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Brock v. Beelman Truck Co.

April 27, 2010


The opinion of the court was delivered by: Reagan, District Judge


On April 12, 2010, Terry Brock filed a pro se action in this United States District Court, alleging employment discrimination by his former employer, Beelman Truck Co. Brock used an appropriate form complaint for employment discrimination suits under Title VII of the Civil Rights Act of 1964, 42 U.S.C. 2000e, et seq. That complaint alleges that while employed as a diesel mechanic at Beelman, Brock was treated differently than his "co-workers that are white" and that Beelman unfairly terminated Brock's employment in November 2008.

With his pro se complaint, Brock filed a motion for leave to proceed in forma pauperis and a motion for appointment of counsel (Docs. 2, 3). By granting a motion for pauper status, a federal district court authorizes a lawsuit to proceed without prepayment of fees. See 28 U.S.C. 1915(a)(1)("any court of the United States may authorize the commencement... of any suit... without prepayment of fees...."). Additionally, § 1915(e)(1) authorizes a federal court to "request an attorney to represent any person unable to afford counsel."

Before the court can grant pauper status or appoint counsel, however, it must carefully screen the complaint filed by the pro se plaintiff. Indeed, § 1915(e)(2) requires federal courts to dismiss any complaint if (a) the allegation of poverty is untrue, (b) the action is frivolous or malicious, (c) the action fails to state a claim upon which relief can be granted, or (d) the action seeks monetary relief from a defendant who is immune from such relief.

In the case at bar, Brock's allegation of poverty appears well-supported. He is unemployed, has not worked since November 2008, has very limited resources, has two dependents (sons), and has substantial financial obligations (child support, medical bills, etc.). Nothing indicates that his action is frivolous or malicious. The named defendant (a trucking company) is not immune from relief. And at this point, the Court cannot conclude that Brock's action fails to state a claim upon which relief could be granted.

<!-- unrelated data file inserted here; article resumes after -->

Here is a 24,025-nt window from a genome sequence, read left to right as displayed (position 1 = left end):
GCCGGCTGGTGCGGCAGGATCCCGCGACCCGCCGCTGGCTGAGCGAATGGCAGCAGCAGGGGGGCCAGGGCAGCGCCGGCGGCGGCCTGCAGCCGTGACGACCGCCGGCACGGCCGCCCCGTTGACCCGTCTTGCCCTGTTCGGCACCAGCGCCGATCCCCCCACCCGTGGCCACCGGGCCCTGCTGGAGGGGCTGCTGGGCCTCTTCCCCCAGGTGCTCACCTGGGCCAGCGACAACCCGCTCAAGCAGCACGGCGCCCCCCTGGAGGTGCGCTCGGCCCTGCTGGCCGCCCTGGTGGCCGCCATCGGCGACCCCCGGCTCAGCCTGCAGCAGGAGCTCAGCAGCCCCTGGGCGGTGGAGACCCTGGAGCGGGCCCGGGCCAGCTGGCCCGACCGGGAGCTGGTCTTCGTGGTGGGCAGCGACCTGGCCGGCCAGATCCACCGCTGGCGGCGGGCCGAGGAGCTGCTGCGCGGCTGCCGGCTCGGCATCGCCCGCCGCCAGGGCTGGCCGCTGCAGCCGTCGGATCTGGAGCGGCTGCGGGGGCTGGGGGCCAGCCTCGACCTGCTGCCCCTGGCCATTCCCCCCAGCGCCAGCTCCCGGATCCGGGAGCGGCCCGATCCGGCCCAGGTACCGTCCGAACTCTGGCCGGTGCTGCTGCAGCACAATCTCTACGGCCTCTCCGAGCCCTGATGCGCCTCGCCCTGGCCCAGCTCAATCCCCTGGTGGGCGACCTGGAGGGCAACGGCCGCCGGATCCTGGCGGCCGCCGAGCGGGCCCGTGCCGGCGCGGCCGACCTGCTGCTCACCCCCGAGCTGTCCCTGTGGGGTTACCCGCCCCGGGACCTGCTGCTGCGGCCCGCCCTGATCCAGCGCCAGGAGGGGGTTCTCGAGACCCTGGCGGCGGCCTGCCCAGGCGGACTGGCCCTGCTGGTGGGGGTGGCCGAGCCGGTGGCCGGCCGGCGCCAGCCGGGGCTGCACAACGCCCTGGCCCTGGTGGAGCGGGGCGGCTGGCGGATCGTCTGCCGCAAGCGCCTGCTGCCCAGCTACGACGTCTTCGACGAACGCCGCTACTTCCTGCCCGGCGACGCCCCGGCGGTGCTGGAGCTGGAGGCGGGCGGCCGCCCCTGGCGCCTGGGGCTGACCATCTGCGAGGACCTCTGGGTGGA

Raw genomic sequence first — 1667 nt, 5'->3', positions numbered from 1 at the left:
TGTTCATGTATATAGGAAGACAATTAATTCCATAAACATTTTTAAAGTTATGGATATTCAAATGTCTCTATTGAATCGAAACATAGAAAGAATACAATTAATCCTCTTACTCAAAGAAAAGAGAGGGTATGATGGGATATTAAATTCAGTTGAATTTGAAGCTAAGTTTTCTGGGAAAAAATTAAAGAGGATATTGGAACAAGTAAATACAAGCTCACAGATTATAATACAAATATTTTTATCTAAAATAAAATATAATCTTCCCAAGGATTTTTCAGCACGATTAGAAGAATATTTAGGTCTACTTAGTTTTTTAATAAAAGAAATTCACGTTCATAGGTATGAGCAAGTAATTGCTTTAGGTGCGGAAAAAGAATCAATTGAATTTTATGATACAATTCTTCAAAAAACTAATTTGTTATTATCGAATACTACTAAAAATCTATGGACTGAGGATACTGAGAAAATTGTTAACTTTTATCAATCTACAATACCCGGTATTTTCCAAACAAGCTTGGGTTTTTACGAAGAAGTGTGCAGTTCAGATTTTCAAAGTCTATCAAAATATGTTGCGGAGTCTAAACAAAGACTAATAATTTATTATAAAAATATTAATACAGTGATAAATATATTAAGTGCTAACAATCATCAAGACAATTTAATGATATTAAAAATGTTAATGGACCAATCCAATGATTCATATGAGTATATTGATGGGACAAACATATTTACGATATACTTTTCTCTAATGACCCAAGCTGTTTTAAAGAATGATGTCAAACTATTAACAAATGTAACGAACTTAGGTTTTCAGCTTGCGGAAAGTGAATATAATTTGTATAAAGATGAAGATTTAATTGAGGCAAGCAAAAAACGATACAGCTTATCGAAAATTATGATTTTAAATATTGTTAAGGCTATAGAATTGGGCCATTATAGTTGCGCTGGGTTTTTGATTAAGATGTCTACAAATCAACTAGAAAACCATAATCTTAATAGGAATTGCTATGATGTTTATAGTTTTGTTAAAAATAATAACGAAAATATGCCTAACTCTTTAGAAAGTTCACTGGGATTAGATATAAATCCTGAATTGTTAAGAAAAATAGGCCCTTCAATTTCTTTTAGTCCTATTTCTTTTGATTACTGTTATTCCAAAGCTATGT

The complaint alleges that Brock took the necessary steps before filing this suit, i.e., filed a charge with the Equal Employment Opportunity Commission (EEOC) on November 14, 2008, obtained a right-to-sue-letter from the EEOC on January 26, 2010 (incorrectly referenced in the complaint as having been dated January 26, 2014), and filed suit within 90 days of receiving the right-to-sue notice (complaint filed on April 12, 2010).

Accordingly, the Court GRANTS Brock's motion for pauper status (Doc. 2). Because Brock proceeds without the benefit of counsel, the Court DIRECTS the Clerk's Office to prepare and issue summons for Defendant and DIRECTS the United States Marshals Service to serve Defendant. If a USM-285 form is needed for service, the Clerk's Office also shall prepare the USM-285.

The Court also GRANTS Brock's Motion for Service at Government Expense under Federal Rule of Civil Procedure 4(c)(3) (Doc. 6).

The Court DENIES AT THIS TIME Brock's motion for appointment of counsel (Doc. 3). Certain factors inform the decision on whether to appoint a lawyer for an indigent litigant in a civil case. Those factors include the merits of the plaintiff's claims, the plaintiff's ability to investigate the facts of the case without the aid of counsel, and the complexity of the legal issues presented by the case. See Pruitt v. Mote, 503 F.3d 647, 649 (2007); Jackson v. Kotter, 541 F.3d 688, 700 (7th Cir. 2008).

Before assessing these factors, however, the Court must ascertain "if the indigent has made reasonable efforts to retain counsel and was unsuccessful" or was effectively precluded from making any such efforts. Pruitt, 503 F.3d at 654; Gil v. Reed, 381 F.3d 649, 658 (7th Cir. 2004). Brock's motion and the record before this Court contain no indication that Brock tried (and failed) to hire a lawyer before he asked this Court to appoint one for him. He simply states that he "didn't have any money to pay them," suggesting he did not attempt to retain counsel (for instance, on a contingency fee basis). So the Court denies the motion to appoint counsel at this time, a decision which can be revisited at a later date in these proceedings.

The undersigned Judge is mindful of the Seventh Circuit's recent opinion in Santiago v. Walls, -- F.3d --, 2010 WL 1170654 (7th Cir. March 29, 2010), reversing the decision of a fellow Judge of this District Court for declining to appoint counsel for an indigent litigant.

In Santiago, the Court of Appeals reaffirmed the principles delineated in Pruitt, 503 F.3d at 655, that there is no constitutional or statutory right to court-recruited counsel in federal civil litigation, but if an indigent civil litigant has made the requisite reasonable attempt to obtain counsel before seeking a court-appointed attorney (or been effectively precluded from making that effort), the court must ask whether -- given the difficulty of the case -- the plaintiff appears competent to litigate it himself (not just to try the case but also to conduct pretrial discovery), and if the answer is no, the court should assist the plaintiff in recruiting pro bono counsel. Santiago, 2010 WL 1170654, *10-11. This inquiry must be particularized to the case and plaintiff before the Court. Id.

In the instant case, the record simply contains no evidence that Brock ever tried to hire a lawyer to represent him in this matter before he asked the Court to appoint one for him. For this reason, the ...

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